On October 18, Hits caused a stir with its list of the most-streamed artists of 2022 so far. The problem wasn’t the listing, but a decision to omit Youngboy Never Broke Again from the chart’s main graphic, even though he logged the second-highest streaming totals overall. Instead, the publication opted to use leader Drake; then Taylor Swift, Bad Bunny, the Weeknd, and Juice WRLD. Despite four Billboard number-one albums since 2019, the music industry still doesn’t know what to make of the prolific Baton Rouge rapper. That’s not only the result of his sundry legal issues, but also due to a deluge of content — five projects this year so far as well as the Never Broke Again crew showcase 3860 — the fact he hasn’t scored a major hit single, and that rap critics haven’t championed a particular album. Nevertheless, the Youngboy NBA train keeps rolling. A sixth 2022 solo tape, Ma, I Got a Family, is set to drop on October 21.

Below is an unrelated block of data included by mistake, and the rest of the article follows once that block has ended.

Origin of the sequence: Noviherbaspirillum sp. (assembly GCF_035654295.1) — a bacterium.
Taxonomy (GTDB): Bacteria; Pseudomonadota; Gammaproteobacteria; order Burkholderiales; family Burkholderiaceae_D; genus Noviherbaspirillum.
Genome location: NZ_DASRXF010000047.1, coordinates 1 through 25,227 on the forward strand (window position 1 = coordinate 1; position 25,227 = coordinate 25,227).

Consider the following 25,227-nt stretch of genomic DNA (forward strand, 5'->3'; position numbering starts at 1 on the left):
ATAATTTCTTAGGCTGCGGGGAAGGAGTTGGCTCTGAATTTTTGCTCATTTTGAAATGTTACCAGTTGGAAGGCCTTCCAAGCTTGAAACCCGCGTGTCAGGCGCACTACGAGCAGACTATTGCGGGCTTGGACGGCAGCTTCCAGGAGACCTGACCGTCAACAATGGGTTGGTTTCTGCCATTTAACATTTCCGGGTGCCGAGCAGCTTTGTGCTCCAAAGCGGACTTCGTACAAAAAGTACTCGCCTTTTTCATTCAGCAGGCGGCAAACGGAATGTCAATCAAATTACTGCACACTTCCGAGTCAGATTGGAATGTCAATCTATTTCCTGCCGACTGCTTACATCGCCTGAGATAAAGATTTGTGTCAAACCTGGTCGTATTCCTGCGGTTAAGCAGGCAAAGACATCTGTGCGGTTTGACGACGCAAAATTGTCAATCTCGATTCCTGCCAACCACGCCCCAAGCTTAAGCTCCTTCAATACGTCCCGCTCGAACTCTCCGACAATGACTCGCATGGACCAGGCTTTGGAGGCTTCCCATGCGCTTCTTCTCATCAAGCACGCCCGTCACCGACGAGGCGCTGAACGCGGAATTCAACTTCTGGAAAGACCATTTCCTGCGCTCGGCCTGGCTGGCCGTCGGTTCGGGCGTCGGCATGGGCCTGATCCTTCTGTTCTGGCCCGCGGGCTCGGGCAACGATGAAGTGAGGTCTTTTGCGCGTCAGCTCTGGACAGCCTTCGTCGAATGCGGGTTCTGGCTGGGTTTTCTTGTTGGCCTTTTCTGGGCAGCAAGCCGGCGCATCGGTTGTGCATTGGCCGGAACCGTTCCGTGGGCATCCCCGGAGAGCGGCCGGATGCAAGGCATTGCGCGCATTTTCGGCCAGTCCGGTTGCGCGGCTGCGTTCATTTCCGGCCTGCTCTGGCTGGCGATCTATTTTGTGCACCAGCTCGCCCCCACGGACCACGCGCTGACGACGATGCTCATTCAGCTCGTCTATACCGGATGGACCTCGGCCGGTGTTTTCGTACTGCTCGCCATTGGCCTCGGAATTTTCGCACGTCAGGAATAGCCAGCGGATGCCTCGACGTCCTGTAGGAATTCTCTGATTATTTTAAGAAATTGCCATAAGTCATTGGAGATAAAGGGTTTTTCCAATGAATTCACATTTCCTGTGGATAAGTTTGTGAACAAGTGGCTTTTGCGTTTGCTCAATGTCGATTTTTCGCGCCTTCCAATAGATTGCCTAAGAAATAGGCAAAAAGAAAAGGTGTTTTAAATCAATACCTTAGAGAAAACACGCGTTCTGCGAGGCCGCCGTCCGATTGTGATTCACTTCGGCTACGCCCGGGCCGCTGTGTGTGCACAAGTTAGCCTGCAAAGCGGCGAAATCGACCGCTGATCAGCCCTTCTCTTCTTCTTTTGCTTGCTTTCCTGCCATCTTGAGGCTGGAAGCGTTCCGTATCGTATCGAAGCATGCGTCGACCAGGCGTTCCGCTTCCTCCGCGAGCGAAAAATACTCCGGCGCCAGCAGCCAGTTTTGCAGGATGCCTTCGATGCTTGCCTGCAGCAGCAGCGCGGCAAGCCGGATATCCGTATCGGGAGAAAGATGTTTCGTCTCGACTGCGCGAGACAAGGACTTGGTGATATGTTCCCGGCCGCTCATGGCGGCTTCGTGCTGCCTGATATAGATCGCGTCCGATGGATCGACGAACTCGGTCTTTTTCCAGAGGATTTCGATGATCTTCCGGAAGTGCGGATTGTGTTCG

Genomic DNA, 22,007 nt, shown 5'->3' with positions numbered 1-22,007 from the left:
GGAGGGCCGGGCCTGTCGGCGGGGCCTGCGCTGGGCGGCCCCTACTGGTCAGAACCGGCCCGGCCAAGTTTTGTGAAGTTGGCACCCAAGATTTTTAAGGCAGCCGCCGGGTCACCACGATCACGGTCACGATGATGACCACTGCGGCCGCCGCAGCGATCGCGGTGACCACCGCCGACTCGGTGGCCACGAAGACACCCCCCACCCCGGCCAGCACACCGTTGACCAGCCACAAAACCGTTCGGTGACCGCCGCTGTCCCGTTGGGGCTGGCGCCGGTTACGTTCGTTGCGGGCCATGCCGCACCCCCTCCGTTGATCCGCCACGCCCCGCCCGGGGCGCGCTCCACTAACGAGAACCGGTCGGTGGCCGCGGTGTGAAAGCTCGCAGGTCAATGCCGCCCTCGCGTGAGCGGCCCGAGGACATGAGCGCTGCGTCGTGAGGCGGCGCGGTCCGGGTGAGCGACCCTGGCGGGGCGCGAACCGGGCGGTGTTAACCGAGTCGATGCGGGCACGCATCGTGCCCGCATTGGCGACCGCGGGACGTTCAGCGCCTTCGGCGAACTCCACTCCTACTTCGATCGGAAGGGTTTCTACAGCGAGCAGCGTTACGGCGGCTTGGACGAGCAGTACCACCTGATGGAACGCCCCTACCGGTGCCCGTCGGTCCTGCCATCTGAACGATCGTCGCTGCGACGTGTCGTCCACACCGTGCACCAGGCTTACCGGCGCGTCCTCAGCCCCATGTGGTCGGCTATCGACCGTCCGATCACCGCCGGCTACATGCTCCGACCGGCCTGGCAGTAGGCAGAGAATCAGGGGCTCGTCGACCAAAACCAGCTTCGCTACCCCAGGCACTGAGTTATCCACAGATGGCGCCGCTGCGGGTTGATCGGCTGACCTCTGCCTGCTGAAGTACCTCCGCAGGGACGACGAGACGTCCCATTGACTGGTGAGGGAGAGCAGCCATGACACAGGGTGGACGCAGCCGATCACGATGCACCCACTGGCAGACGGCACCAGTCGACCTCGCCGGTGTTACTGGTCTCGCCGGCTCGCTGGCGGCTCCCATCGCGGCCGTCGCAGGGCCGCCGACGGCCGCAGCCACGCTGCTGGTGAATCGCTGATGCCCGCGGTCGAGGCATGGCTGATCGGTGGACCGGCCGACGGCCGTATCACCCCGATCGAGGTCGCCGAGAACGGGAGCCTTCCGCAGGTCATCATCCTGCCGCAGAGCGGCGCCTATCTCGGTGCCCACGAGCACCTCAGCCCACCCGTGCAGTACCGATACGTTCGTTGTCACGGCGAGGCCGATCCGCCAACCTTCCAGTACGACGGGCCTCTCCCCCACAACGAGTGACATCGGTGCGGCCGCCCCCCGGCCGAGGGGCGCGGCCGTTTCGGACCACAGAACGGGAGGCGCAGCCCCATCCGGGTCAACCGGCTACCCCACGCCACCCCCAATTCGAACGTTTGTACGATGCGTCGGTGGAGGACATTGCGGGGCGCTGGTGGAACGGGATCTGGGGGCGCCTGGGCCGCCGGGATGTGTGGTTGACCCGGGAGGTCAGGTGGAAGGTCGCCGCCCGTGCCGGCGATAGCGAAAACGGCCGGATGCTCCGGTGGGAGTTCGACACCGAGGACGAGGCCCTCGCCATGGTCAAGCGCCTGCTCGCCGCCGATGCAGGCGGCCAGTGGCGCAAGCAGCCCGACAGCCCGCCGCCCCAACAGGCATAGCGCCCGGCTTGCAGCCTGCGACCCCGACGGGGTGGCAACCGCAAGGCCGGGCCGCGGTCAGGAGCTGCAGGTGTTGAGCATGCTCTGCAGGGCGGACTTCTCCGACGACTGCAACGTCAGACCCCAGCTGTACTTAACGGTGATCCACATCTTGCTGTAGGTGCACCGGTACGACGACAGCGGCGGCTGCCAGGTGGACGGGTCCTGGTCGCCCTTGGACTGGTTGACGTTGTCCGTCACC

Freedom Archives, an online database focused on progressive and radical historical movements, has documentation on BLU magazine, which was published between 1998 and 2001. While most press at the time limited their coverage of politically minded rap to dead prez and Black Star, the New York magazine threaded between overlapping scenes like spoken word and Afro-Cuban sounds, featured interviews with activists like Geronimo Ji Jaga Pratt and Yuri Kochiyama, and dedicated issues to the Puerto Rico independence movement and women’s right. Each issue includes a CD from major names like Tony Touch as well as lesser-known acts like Rico Pabon. All together, BLU’s 14 issues depict a complex hip-hop movement that’s often omitted from histories of the period.